Not all cheaters the same

http://cbsnewyork.files.wordpress.com/2011/09/clemens_bonds.jpg?w=620&h=465I don’t believe Barry Bonds or Roger Clemens deserve enshrinement in the Hall of Fame. Cheaters shouldn’t prosper.

But it’s unfair to lump them together. No question Bonds makes it to Cooperstown without ‘roids. The case for Clemens is much less definitive.

In 1993, a 30-year-old Clemens posted a 4.46 ERA with a 1.263 WHIP. He was effective in the strike-shortened ’94 campaign but decidedly mediocre in his final years with the Red Sox:

(’95) 10-5, 4.18 ERA, 1.436 WHIP

(’96) 10-13, 3.63 ERA, 1.327 WHIP

Power pitchers usually don’t improve with age, but miraculously a 34-year-old Clemens had one of his best years after signing with Toronto, winning 21 games in ’97 with a 2.05 ERA and a career-best 292 strikeouts. He won 162 games after leaving Boston, and it’s fair to say those victories were tainted.

It’s believed Bonds began juicing at around the same age as Clemens. Prior to that he was still a premium player, compiling a 1.047 OPS when he was 33.

Kevin Brown is a more apt comparison to Clemens. The surly middle Georgian was a dominant pitcher over a 10-year period but will never make it into Cooperstown.

Neither should Clemens.

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9 Comments on Not all cheaters the same

  1. PepeFreeUs // December 1, 2012 at 1:09 pm //

    Brown has already had his chance on the writer’s ballot. He was one and done, so unless some variation of the Vet’s Committee is taken with his obviously fraudulent story, he’s gone for good. As he should be.

    I’ve made this same argument about Clemens, vis a vis Bonds. As much of a churl as Bonds was, he was a transcendently great player who had no need of PED enhancement. His story is much more of a tragedy than an outrage.

    Clemens, on the other hand, simply decided that doing what so many men before him had (learning to pitch after their natural power declined with age) was for pussies and took steps to be sure he didn’t have to take that route. He’s utterly despicable, personally and professionally.

    McNamee started with him in ’98 when he came to New York but it completely beggars credulity to think Clemens didn’t start using steroids during his time in Toronto, so only 2 of his 17 Cy Youngs can be said to be fairly won. Fuck him.

  2. Jack Straw // December 1, 2012 at 7:30 pm //

    Your case is a good one. But-

    As Bonds won all those MVP awards, what players were denied? As the record books were re-written, what legitimate records were obscured by the tainted accomplishments of Barry Bonds, the biggest asshole to play the game since Ty Cobb?

    Fuck Barry Bonds. There is no tragedy in his story, just selfishness, arrogance, and the Fifth Amendment privilege invoked by Greg Anderson.

  3. PepeFreeUs // December 1, 2012 at 11:37 pm //

    It’s a tragedy in the Greek sense, in that you had a guy who was a complete player (his lack of a great arm stops him from being a 5 tool performer) who acted out of jealousy for the acclaim shown to 2 guys who, when judged on their relative talent levels weren’t fit, even on their best days, to kiss his ass.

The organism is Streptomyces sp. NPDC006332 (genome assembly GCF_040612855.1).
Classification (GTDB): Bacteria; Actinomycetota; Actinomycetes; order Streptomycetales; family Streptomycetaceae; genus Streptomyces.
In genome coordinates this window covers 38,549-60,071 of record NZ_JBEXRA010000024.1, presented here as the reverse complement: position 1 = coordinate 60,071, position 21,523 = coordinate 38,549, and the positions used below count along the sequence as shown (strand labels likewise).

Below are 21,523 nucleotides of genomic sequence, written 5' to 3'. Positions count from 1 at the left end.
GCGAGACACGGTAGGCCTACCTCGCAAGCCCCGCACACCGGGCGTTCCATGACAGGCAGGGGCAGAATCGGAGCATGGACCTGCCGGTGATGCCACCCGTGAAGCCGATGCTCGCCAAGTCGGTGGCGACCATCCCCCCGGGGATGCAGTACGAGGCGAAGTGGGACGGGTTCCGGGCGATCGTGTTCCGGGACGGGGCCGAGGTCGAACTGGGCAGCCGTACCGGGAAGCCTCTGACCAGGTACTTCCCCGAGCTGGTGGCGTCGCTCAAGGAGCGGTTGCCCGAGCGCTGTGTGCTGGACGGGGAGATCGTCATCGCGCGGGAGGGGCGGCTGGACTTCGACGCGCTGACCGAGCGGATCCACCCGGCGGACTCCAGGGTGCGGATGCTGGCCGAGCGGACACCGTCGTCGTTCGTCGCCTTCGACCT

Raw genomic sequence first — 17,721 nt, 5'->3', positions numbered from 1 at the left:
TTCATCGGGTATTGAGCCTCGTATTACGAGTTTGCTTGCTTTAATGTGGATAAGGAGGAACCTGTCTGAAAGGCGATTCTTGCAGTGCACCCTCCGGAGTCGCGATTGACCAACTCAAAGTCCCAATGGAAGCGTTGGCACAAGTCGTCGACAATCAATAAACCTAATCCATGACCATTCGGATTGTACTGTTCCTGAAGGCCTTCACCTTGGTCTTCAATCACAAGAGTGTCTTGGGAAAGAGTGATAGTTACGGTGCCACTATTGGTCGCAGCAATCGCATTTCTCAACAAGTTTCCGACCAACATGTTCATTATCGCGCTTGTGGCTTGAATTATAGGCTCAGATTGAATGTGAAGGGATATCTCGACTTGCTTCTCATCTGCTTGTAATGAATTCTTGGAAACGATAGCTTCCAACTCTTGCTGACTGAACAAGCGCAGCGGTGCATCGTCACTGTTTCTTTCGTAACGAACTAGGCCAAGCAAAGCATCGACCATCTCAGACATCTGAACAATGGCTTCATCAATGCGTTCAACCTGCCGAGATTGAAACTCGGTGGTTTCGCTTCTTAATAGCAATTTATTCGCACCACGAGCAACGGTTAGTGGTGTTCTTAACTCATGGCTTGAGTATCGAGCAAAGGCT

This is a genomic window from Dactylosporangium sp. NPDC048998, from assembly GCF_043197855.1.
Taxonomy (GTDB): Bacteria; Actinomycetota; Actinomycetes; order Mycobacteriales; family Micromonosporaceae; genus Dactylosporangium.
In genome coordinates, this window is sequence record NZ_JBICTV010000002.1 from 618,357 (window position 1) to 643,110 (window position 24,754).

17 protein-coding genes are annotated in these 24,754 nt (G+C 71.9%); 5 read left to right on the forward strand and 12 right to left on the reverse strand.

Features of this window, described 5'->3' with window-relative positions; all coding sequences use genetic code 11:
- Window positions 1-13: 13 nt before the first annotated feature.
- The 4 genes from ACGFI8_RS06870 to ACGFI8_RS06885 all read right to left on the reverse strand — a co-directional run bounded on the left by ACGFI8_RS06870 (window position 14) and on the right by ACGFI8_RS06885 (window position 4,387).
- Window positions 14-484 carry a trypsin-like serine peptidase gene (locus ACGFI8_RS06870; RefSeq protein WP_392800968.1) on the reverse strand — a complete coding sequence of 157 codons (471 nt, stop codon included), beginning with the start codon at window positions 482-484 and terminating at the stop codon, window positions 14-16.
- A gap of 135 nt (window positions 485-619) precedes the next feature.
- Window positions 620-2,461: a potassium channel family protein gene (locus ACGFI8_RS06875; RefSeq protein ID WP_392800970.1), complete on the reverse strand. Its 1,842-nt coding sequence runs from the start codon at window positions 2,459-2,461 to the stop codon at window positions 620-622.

As for him (and the others) screwing up the record books and taking awards away from those who deserved them, I feel the same as you and always have.

  4. I’m not defending Bonds. My point was a simple one: Had he not cheated he still would’ve been a Hall of Famer. But he did, and because of that he wouldn’t get my vote.

  5. You forgot to mention, that in addition to being a cheater and a miserable human being, Roger Clemens is a texass longwhorn. So that’s three strikes against him.

    As for Bonds, well fuck him, too. Yeah, before he started using PEDs, he was a Hall of Fame-caliber ballplayer. But part of what drove him to cheat at Lance Armstrong-esque (speaking of cheating-ass longwhorn supporters) levels, was listening to his godfather Willie Mays express his disdain for Bad Henry’s relative talents his whole life. Neither Mays nor either of the Bondses ever did anything for anybody other than themselves, while the Hammer was always giving back to the community, knowing full well he wouldn’t have achieved what he did without the sacrifices of others. Having a great career wasn’t enough for Bonds, he sought as his legacy the diminishing of the legacy of Henry Aaron, a far greater man than that narcissistic cheater could comprehend. I feel the same way about him as I do Pete Rose; they both knowingly disrespected the game and therefore don’t deserve to join the Hall while they’re still on this side of the grass. And as Braves fans, we all should hold a special hatred for Barry Bonds.

  6. Ironically, Bonds has elevated Aaron stature.

    Mays will never be remembered as being much of a human being.

  7. roadrunner, I believe you’re right, because Aaron looks so great in comparison to Bonds. But that wasn’t what Bonds set out to do when he started doing PEDs. (Now if we could just demolish the Used Car Salesman statue that stands outside Miller Park along with one of Aaron……..)

  8. Good point on Selig — his induction into the HOF, which you know is coming, will be a worse travesty than either Bonds, Clemens or both getting into Cooperstown. The Used Car Salesman has done more damage to the game than anyone living or dead.

  9. atlmalcontent, If one were to have set out 20 years ago determined to kill Major League Baseball that person’s actions probably wouldn’t have been a whole lot different from those the Used Car Salesman made while trying to help.

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